Borrowers can submit a claim to have their federal student loans forgiven if their school “committed fraud by doing something or failing to do something, or otherwise violated applicable state law related to your loans or the educational services you paid for,” according to the Education Department. According to its website, the department is working on creating a process to “make it as easy as possible” for such borrowers to apply for the loan discharge.

You can find details on the current discharge process here. Harris’s office has also set up a website for affected Corinthian students.

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Have Student Loans Created a New Generation of Payday Loan Addicts?

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My wife and I were watching a news program the other day when a commercial for a prescription medicine piqued my interest.

The drug was designed to treat an ailment that, as it turns out, comes from taking another prescription medicine made to treat something else.

The absurdity of that inspired me to think about other instances where this might also be the case. Because of my predisposition to view such things in a financial context, I recalled a report I’d recently read on consumer-financing trends.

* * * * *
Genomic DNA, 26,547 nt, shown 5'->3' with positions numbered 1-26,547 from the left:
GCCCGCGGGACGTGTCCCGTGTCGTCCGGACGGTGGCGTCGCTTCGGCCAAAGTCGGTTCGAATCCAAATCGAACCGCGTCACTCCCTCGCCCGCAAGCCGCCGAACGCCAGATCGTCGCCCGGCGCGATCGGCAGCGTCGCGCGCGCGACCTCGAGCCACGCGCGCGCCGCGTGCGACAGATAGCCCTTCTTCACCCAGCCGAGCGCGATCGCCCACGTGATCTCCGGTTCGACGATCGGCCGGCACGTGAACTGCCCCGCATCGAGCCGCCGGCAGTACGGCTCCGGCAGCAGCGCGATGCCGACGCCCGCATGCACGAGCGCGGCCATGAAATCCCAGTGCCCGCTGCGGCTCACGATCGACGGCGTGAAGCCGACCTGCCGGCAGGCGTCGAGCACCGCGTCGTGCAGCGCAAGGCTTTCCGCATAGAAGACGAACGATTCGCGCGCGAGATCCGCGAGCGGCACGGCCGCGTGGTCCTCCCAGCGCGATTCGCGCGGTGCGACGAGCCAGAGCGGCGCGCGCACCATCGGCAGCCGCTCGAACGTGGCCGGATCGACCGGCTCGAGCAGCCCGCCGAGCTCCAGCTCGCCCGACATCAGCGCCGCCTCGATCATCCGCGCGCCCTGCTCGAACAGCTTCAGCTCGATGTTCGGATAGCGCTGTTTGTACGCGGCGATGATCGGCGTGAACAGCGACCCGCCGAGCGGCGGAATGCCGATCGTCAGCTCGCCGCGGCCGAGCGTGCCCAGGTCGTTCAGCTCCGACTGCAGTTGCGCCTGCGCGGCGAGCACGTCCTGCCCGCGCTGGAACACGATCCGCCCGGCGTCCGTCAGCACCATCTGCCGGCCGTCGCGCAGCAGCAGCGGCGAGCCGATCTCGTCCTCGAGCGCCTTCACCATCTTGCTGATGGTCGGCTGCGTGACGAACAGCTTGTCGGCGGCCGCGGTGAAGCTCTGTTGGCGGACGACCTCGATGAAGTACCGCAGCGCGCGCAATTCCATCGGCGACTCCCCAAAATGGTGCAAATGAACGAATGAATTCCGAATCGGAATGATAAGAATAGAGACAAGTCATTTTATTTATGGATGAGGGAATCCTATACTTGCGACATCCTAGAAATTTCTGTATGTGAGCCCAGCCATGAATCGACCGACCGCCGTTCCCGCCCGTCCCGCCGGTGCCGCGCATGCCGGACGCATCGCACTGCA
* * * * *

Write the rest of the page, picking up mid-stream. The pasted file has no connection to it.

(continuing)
It touched upon an important reason why a rapidly growing number of 20- and 30-year-olds are signing up for loans from alternative finance companies — firms that pitch payday, tax-refund, auto-title and pawn-shop loans: Because their other debt obligations are leaving them short on funds.

Researchers at George Washington University’s Global Financial Literacy Excellence Center analyzed a 5,500 subsample of millennials who participated in the Financial Industry Regulator Authority’s (FINRA) 2012 National Financial Capability Study. They found that 42% of that subsample are currently or expect to soon become alternative financing company customers.